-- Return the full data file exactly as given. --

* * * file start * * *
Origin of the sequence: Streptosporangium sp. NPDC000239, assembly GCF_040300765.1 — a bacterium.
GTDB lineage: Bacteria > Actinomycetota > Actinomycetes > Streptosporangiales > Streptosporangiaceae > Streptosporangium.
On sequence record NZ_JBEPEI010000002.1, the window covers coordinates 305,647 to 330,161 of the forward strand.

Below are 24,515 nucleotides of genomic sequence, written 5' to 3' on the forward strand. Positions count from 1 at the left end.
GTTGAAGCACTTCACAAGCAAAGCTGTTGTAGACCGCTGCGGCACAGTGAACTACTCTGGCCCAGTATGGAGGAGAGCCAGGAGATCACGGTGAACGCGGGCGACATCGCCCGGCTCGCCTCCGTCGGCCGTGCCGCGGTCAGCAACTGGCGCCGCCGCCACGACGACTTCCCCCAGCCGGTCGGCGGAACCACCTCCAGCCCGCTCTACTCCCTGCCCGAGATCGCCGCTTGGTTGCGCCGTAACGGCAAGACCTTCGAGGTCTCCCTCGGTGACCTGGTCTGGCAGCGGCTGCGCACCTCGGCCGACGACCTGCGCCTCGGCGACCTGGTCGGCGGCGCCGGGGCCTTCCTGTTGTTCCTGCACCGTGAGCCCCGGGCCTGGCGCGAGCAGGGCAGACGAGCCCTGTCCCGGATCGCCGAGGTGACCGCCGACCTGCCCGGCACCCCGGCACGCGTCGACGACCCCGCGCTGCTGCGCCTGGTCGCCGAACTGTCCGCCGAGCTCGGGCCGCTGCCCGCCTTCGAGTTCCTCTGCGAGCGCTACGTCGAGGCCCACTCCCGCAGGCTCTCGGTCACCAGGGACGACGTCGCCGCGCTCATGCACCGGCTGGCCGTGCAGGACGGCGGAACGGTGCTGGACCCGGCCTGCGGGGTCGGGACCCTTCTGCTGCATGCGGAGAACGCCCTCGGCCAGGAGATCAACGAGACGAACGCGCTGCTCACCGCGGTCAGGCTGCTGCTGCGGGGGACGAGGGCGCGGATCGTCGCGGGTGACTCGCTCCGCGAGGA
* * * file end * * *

Origin of the sequence: Streptosporangium sp. NPDC000239, assembly GCF_040300765.1 — a bacterium.
GTDB lineage: Bacteria > Actinomycetota > Actinomycetes > Streptosporangiales > Streptosporangiaceae > Streptosporangium.
On sequence record NZ_JBEPEI010000002.1, the window covers coordinates 305,647 to 330,161 of the forward strand.

Below are 24,515 nucleotides of genomic sequence, written 5' to 3' on the forward strand. Positions count from 1 at the left end.
GTTGAAGCACTTCACAAGCAAAGCTGTTGTAGACCGCTGCGGCACAGTGAACTACTCTGGCCCAGTATGGAGGAGAGCCAGGAGATCACGGTGAACGCGGGCGACATCGCCCGGCTCGCCTCCGTCGGCCGTGCCGCGGTCAGCAACTGGCGCCGCCGCCACGACGACTTCCCCCAGCCGGTCGGCGGAACCACCTCCAGCCCGCTCTACTCCCTGCCCGAGATCGCCGCTTGGTTGCGCCGTAACGGCAAGACCTTCGAGGTCTCCCTCGGTGACCTGGTCTGGCAGCGGCTGCGCACCTCGGCCGACGACCTGCGCCTCGGCGACCTGGTCGGCGGCGCCGGGGCCTTCCTGTTGTTCCTGCACCGTGAGCCCCGGGCCTGGCGCGAGCAGGGCAGACGAGCCCTGTCCCGGATCGCCGAGGTGACCGCCGACCTGCCCGGCACCCCGGCACGCGTCGACGACCCCGCGCTGCTGCGCCTGGTCGCCGAACTGTCCGCCGAGCTCGGGCCGCTGCCCGCCTTCGAGTTCCTCTGCGAGCGCTACGTCGAGGCCCACTCCCGCAGGCTCTCGGTCACCAGGGACGACGTCGCCGCGCTCATGCACCGGCTGGCCGTGCAGGACGGCGGAACGGTGCTGGACCCGGCCTGCGGGGTCGGGACCCTTCTGCTGCATGCGGAGAACGCCCTCGGCCAGGAGATCAACGAGACGAACGCGCTGCTCACCGCGGTCAGGCTGCTGCTGCGGGGGACGAGGGCGCGGATCGTCGCGGGTGACTCGCTCCGCGAGGA